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I can understand the criticism, & actually that my wife & my viewpoint as well when we first moved here. We knew it was expensive & the culture was dominated largely my upper income whites. In addition of course the planning practices lead to a highly NIMBYist environment. Add of course the largely apathetic rich kid college scene makes Boulder a very atypical college town. There are of course multiple other things my wife & I dislike about Boulder, or Colorado for that matter. But that isn't fully the point.

So why would we want to live in Boulder, or at least 'suburban' Boulder in Lafayette & Louisville (which is our plan for the end of the year)? Both of our jobs are here. And though I can't say this is the case with my wife, but I want to keep my job. Though, coming from living in Atlanta, Denver is much more of our style, especially Highlands which reminds us some of our old neighborhood in Atlanta. But we're not going to make that kind of commute, it would be as bad as living in Boulder & working in Denver. So - we're "stuck" in Boulder.

But, I can also say there are a number of things I like about Boulder. Or more importantly I appreciate the differences from growing up in the south. I really don't need to list the reasons, they are well known (socially accepting environment, pedestrian/bicycle popularity) but also there are other factors that make me realize that I really don't have it too bad. Of course that would mean comparing to other towns - though I like all the Front Range towns (except for Loveland), quite frankly I'm glad I'm not in Colorado Springs (not a bad place & I even liked downtown & the neighborhoods, just wouldn't want to live there) or even Fort Collins (just too far away from anything & too small, otherwise a great college town) or for that matter after visiting today - Cheyenne, WY (depressing). Or for that matter, I'm happy to take a break from the big city, it's been a long time since I've lived in such a laid back environment.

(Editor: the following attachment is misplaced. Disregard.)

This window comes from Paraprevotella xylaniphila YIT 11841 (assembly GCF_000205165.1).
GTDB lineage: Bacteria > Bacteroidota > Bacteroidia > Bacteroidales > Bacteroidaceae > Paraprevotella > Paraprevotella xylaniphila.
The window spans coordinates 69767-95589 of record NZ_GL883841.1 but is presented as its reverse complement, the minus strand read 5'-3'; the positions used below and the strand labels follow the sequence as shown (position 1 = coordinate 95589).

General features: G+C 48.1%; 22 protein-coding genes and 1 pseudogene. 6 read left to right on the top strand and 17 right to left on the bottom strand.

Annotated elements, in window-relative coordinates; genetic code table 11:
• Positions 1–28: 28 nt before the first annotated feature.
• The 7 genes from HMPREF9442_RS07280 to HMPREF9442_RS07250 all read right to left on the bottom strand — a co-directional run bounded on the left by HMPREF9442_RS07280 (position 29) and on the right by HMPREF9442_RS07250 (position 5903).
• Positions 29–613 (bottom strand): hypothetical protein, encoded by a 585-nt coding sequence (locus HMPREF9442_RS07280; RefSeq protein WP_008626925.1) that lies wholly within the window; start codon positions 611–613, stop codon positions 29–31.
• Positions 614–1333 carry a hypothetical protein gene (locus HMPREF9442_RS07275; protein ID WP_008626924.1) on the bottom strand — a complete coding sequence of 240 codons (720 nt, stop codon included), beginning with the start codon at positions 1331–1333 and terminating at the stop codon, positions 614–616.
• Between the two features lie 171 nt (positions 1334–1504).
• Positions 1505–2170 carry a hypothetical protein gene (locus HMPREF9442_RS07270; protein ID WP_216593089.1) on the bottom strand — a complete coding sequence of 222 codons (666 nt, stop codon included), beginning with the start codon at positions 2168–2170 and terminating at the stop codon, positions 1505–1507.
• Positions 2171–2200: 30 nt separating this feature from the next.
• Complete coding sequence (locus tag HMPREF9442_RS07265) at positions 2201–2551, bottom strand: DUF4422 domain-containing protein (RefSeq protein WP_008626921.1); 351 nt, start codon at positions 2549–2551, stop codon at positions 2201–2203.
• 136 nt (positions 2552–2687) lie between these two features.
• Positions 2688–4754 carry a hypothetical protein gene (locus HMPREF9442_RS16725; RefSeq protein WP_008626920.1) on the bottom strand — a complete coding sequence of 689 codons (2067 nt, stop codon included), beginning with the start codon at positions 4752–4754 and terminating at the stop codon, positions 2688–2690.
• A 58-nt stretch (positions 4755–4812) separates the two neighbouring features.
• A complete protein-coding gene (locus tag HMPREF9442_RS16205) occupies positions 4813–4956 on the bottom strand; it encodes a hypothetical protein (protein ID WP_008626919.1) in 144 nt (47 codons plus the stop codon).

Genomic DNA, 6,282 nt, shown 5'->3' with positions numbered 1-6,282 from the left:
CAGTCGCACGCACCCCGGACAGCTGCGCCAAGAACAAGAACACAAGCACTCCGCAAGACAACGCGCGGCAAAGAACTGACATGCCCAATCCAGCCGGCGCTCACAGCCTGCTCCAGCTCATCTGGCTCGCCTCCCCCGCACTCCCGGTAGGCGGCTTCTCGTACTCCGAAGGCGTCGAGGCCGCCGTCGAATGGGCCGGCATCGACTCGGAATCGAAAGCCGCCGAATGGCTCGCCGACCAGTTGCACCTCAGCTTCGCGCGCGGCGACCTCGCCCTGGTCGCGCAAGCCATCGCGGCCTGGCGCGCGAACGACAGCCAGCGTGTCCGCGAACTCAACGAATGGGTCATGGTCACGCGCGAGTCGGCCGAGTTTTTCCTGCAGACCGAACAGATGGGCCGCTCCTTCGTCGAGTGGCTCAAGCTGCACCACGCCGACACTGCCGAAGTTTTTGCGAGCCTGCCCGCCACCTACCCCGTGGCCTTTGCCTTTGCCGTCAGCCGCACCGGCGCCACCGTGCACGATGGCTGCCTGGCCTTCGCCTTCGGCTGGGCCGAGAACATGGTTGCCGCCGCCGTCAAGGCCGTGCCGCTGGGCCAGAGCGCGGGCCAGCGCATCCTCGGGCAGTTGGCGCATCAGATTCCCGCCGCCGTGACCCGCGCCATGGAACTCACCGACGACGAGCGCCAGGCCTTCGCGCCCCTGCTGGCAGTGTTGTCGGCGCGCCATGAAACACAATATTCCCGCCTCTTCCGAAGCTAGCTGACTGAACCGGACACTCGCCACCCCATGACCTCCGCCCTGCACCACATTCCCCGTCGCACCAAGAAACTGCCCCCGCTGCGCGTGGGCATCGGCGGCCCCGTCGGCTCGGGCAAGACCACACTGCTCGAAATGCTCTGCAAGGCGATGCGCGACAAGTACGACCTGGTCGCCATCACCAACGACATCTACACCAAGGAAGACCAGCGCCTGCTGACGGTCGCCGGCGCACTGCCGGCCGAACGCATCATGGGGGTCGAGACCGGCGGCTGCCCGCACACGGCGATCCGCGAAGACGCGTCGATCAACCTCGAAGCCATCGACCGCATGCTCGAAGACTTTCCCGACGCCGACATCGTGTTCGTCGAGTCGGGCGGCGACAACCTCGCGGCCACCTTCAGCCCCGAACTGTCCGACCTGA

This post is probably far too much from what any of you all expected, but it has been something on my mind since we moved here. This isn't where I would have preferred to live, but I can at least appreciate how different it is from anywhere else I've lived. And not to mention, I'm not really slumming here, so I don't have much to complain...